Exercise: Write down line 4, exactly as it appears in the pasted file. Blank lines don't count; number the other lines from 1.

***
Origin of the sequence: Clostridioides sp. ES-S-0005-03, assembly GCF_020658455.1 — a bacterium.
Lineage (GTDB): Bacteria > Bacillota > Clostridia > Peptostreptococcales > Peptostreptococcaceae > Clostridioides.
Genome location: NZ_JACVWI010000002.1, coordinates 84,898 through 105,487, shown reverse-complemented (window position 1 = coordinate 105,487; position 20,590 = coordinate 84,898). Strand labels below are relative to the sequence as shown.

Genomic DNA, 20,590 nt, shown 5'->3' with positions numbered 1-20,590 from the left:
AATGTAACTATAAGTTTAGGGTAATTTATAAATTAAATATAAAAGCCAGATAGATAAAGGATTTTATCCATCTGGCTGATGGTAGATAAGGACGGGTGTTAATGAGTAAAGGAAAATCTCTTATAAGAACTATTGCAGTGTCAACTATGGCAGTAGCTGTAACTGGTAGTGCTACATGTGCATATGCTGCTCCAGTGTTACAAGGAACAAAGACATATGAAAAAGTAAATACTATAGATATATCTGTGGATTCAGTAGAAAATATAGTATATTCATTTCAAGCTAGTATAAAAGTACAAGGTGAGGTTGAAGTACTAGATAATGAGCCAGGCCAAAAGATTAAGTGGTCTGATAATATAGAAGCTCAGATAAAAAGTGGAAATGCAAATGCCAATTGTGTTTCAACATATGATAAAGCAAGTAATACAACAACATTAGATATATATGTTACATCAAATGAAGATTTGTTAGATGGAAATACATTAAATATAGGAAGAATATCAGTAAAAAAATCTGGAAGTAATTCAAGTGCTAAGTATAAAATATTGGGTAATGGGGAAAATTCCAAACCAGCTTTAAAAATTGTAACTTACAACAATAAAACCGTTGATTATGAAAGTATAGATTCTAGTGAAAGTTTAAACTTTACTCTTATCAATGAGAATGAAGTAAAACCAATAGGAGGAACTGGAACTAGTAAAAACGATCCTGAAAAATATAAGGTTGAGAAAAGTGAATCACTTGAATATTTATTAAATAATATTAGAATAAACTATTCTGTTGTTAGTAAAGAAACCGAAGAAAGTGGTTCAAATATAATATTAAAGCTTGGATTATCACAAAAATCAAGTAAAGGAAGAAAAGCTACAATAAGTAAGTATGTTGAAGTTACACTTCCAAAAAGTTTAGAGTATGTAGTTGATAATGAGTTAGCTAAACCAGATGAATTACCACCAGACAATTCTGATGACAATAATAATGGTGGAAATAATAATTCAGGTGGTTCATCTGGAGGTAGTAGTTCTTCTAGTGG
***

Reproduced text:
Genomic DNA, 20,590 nt, shown 5'->3' with positions numbered 1-20,590 from the left: